Completing crosswords can be a fun hobby, but science has now confirmed it can also keep your brain sharp.
Brain teasers may not only ward off dementia and Alzheimer’s, but can also improve your attention, reasoning and memory skills.
This was the conclusion of a large-scale study presented at the Alzheimer’s Association Conference (AAIC) 2017. Scientists from the University of Exeter and Kings College London, UK, analysed the data from 17,000 healthy people aged 50 and over and found that those who engaged in word puzzles had brain function equivalent to ten years younger than their age.
Professor Keith Wesnes from the University of Exeter, told The Metro (UK): ‘We found direct relationships between the frequency of word puzzle use and the speed and accuracy of performance on nine cognitive tasks assessing a range of aspects of function, including attention, reasoning and memory.
‘Performance was consistently better in those who reported engaging in puzzles, and generally improved incrementally with the frequency of puzzle use.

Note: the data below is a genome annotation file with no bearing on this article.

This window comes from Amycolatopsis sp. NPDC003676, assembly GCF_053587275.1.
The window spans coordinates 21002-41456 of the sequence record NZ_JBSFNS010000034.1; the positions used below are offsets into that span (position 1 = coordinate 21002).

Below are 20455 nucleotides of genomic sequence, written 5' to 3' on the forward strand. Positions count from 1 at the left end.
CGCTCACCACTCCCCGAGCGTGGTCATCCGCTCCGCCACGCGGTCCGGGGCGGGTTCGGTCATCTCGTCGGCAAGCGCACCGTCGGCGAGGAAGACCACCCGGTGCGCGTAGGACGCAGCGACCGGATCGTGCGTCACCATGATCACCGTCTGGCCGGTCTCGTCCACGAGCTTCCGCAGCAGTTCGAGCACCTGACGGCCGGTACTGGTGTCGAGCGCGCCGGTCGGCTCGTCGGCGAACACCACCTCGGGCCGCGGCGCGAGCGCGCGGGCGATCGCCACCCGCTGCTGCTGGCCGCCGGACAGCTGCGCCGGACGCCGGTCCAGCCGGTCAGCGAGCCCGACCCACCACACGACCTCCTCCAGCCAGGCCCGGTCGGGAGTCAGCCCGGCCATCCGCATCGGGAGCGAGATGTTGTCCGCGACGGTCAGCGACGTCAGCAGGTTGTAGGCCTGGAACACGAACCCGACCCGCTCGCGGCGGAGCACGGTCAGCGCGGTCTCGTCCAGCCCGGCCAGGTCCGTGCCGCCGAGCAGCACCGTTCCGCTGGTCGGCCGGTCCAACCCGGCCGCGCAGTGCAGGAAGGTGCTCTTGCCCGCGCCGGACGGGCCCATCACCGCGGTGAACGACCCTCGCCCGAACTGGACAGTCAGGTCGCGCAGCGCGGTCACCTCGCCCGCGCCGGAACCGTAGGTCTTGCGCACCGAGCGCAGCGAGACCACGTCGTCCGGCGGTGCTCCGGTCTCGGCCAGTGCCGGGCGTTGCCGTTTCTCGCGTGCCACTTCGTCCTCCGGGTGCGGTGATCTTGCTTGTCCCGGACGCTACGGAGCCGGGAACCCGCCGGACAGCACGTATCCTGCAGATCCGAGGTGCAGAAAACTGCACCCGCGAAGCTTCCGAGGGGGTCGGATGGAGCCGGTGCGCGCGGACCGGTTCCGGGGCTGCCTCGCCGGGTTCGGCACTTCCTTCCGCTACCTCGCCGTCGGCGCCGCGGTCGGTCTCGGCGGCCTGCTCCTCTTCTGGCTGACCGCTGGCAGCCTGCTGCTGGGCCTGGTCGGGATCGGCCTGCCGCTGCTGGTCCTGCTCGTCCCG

‘We now need to follow up this very exciting association in a clinical trial, to establish whether engaging in puzzles results in improvement in brain function.’
Dr Doug Brown, Director of Research at Alzheimer’s Society in the UK, confirmed that there is a link with word puzzles, such as crosswords, although he said: ‘We can’t say definitely that regular “puzzling” improves these skills.
‘To be able to say for sure, the crucial next step is to test if there are benefits in people who take up word puzzles.
‘In the meantime, our top tips to reduce the risk of developing dementia are keeping physically active, avoiding smoking and eating a healthy, balanced diet.’
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